Achillion is one of the most famous royal villas in Europe and perhaps the most important attraction of Corfu. It is located in the settlement of Gastouri, about 10 km from the city of Corfu. The mansion was designed by Italian architects Rafaele Carrito and Antonio Landi under the supervision of the Austrian Consul in Corfu Alexander Warssderg at the beginning, and after the death of Baron Von Bucowitz, in Pompeian style and was built in 1890 by of Austria, which due to its sensitive health requested its construction. She dedicated the mansion to Achilles, hence its name, the courtyard of which was enriched with statues from ancient Greek mythology.
Pontikonisi is a green and tree-lined rock, which is located at the entrance of the lagoon of Halikiopoulos, opposite the airport of Corfu "Ioannis Kapodistrias". This rock is one of the most popular and well-known tourist attractions of Corfu. During the reign of Otto, a monastery was built in Pontikonisi with a church dedicated to the Transfiguration of the Savior, which celebrates on August 6, the day of the feast. Entry to the island is normally allowed at certain times of the year, without the supervision of guards. There is usually a boat that takes visitors to the island and after every 15 minutes comes to return them.
The Archaeological Museum of Paleopolis, Corfu is located in the park of the palace Mon Repo, which is a source of natural beauty in itself, as it hosts rare species of plants and animals. The building began to be built in 1828 according to the standards of neoclassicism, with plans and supervision of the English architect Sir George Whitmore, who was the architect of the palaces of Saints Michael and George in the large square of Corfu, Spiana as well as the polar engineer J. Harper. It was handed over in 1831 as a summer mansion to the second English High Commissioner of the Ionian Islands, Sir Frederic Adams, and to Corfu his wife Nina Palatianos.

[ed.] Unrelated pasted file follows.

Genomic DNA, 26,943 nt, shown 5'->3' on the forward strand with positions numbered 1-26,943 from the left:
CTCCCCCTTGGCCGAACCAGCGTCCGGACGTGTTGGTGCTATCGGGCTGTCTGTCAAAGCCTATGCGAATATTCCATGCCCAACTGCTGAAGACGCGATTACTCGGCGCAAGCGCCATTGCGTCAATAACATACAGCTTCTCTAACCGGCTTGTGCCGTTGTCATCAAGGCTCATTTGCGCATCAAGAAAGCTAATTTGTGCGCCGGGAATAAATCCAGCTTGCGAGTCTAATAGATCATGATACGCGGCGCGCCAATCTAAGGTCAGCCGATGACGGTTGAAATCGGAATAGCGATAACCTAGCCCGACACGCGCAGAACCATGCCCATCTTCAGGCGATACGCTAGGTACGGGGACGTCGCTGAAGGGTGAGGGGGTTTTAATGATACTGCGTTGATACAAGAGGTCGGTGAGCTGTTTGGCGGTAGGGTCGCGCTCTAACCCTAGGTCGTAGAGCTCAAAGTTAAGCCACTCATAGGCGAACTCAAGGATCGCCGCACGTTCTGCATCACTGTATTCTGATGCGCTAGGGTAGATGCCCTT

The Old Fortress of Corfu is built on a rocky peninsula with two characteristic hills and is the eastern end of the city. The location of the peninsula is located east of the ancient city of "Korkyra", between the bay of Corfu in the north and the bay of Garitsa in the south. This location was an ideal choice, as it allowed easy access to the sea network and full control of the neighboring coasts, while the high fortifications in combination with the artificial moat made it impossible for any intruder to access. After the 6th century the site was fortified and acquired the first inhabitants, who were the survivors of the Gothic ruins in the Ancient city of Corfu. The fortress was created after the 15th century by the Venetian fortifications in the oldest Byzantine capital of the island, with the Byzantine fortifications being replaced for the most part by their Venetian counterparts.
Angelokastro is one of the most important Byzantine castles in Greece. It is located on the island of Corfu at the top of the highest peak of the island in the northwest coast near Paleokastritsa and on the edge of the top of the steep slope. The origin of his name is not entirely clear, some historians report that in 1214 Michael I Komnenos, despot of Epirus occupied Corfu and after his death, Michael II Komnenos, fortified the area by building the castle and gave him the name of his father: Angelokastro. Today the castle, although incorrectly, is also called the Castle of the Archangel Michael.